RIM Positions Itself as Takeover Bait
Amanda is a member of The Motley Fool Blog Network -- entries represent the personal opinion of the blogger and are not formally edited.
The past few years have been pretty rough for Research in Motion (NASDAQ: BBRY) and 2011 was worse still. Now, after several missteps and bad calls, the company is apparently considering a move to calm investors and show that it is attempting to change the corporate environment that has crippled its ability to compete. Strong rumors abound that have co-CEOs Mike Lazaridis and Jim Balsillie stepping down as board co-Chairs, setting the stage for the appointment of Barbara Stymiest, a board member of five years. Are things really changing, or is the company just primping for the next suitor?
For years, Lazaridis and Balsillie have run the enterprise almost as an afterthought. Once the leader in the smart phone market, it now commands only 10%. This has come about purely because the two CEOs have consistently refused to keep up with the times, and the market. Why would those who know better run a company into the ground? In order to make itself an attractive acquisition, that’s why.
When I was in graduate school, I wrote a research paper about the signs that meant a manufacturer was streamlining itself for a buyout by another company. Usually, these businesses start selling off assets that have value, except for the ones that make them attractive to buyers. They don’t hire new workers and spend nothing on research and development. Essentially, they become a shell that can be easily inserted into the new owner’s current operations. Usually, though, there is at least one gold nugget that the buyer is really after—either to add it to their own arsenal or to take it off the board.
It’s fairly easy to see how RIM fulfills these parameters. Instead of nurturing their signature product, they have let it flounder. Once so coveted and well-known that even Luddites were familiar with it, the Blackberry is quickly losing its place in the hearts and minds of, well, everyone. This is directly attributable to the fact that RIM simply would not keep up with new technology, allowing competitors Apple (NASDAQ: AAPL) and Google (NASDAQ: GOOG) to completely blow them out of the water. John Donahoe, CEO of Ebay (NASDAQ: EBAY), notes that his company had one hundred engineers working on shopping apps for iPhone and the same number working on Android, compared to the “one or two” that RIM put on its Blackberry update team.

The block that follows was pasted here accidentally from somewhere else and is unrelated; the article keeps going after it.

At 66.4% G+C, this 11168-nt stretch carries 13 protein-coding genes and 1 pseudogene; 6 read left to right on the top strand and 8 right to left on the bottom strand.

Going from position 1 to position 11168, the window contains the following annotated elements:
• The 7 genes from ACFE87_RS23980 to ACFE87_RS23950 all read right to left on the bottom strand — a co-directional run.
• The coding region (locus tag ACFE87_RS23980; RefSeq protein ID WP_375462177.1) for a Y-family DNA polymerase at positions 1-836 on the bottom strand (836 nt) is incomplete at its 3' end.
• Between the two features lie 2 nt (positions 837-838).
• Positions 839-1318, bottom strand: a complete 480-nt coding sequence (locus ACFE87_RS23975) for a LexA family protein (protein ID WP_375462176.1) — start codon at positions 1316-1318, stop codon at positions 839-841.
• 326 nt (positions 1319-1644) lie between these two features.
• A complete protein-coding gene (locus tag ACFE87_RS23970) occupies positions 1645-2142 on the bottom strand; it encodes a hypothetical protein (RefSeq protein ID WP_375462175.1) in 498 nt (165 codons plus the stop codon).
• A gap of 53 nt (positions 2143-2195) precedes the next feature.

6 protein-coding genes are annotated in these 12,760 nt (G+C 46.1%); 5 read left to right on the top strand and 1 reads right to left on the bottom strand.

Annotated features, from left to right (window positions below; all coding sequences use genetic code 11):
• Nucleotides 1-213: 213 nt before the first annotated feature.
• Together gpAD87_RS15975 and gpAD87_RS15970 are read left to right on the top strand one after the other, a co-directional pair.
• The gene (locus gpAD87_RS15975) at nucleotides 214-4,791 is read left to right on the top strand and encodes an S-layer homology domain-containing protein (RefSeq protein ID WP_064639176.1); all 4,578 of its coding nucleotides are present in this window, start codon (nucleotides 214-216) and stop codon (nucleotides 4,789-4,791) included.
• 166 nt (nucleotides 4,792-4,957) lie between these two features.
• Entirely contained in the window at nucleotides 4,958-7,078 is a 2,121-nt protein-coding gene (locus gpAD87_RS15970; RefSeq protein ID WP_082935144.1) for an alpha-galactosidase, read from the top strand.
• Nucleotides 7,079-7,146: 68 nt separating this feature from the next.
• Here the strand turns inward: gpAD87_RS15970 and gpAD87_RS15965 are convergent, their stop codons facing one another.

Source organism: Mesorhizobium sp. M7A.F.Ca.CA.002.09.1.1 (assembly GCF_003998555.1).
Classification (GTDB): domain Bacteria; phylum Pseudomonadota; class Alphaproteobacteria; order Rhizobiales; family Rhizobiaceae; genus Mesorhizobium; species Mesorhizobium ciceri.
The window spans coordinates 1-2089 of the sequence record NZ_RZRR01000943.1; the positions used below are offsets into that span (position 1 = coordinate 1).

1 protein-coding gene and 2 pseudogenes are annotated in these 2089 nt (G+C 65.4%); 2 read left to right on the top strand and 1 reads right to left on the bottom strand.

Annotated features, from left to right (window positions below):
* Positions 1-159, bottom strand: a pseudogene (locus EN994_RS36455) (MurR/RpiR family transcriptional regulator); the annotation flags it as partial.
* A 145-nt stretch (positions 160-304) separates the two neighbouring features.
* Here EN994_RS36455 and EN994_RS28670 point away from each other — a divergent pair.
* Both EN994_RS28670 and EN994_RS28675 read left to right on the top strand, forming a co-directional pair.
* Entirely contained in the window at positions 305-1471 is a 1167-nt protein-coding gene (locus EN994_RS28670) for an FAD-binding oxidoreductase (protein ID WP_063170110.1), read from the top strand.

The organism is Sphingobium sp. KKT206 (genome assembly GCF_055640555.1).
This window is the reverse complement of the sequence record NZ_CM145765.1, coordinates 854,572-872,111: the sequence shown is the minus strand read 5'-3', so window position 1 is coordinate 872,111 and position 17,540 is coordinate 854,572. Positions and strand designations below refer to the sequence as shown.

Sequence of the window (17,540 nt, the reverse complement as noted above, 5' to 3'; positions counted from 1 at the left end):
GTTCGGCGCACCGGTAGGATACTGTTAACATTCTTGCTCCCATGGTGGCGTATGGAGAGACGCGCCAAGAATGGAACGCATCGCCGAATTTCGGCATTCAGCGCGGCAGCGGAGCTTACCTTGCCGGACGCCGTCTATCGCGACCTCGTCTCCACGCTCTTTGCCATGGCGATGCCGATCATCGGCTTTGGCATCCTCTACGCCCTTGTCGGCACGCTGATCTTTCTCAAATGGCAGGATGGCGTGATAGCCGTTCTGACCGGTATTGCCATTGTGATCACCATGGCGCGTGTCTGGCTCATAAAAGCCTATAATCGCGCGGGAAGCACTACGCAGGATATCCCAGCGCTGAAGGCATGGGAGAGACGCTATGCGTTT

Evidence abounds that the company has lost interest in moving forward. The company is consistently a day late and a dollar short when it comes to competing with the latest technology from Apple and Google. From the Blackberry Storm to the launch of the pitiful PlayBook tablet in response to the iPad2, RIM is always the last guy to the table. They have one or two tricks up their sleeve, though, most notably their network operation centers (NOC) and the fact that global subscribership is up, somewhere around 75 million.
Still, RIM isn’t ready to be absorbed. Buyout rumors began to gain momentum last fall, but an overture by Amazon (NASDAQ: AMZN) was rebuffed and talks with Microsoft (NASDAQ: MSFT) and Nokia (NYSE: NOK) have gone nowhere. It seems that they are waiting for the perfect moment, and the perfect buyer. It also seems as if they are planning to add another item or two to their bag of tricks.
The planned shuffle at the board level seems more like window dressing than a true change of direction, since the two executives that have driven the company to its current state of distraction will still be at the controls. Analysts report that RIM won’t entertain any buyout offers until it develops and test drives its new Blackberry operating system, QNX. It seems that investors would do well to stay away until then, as well.
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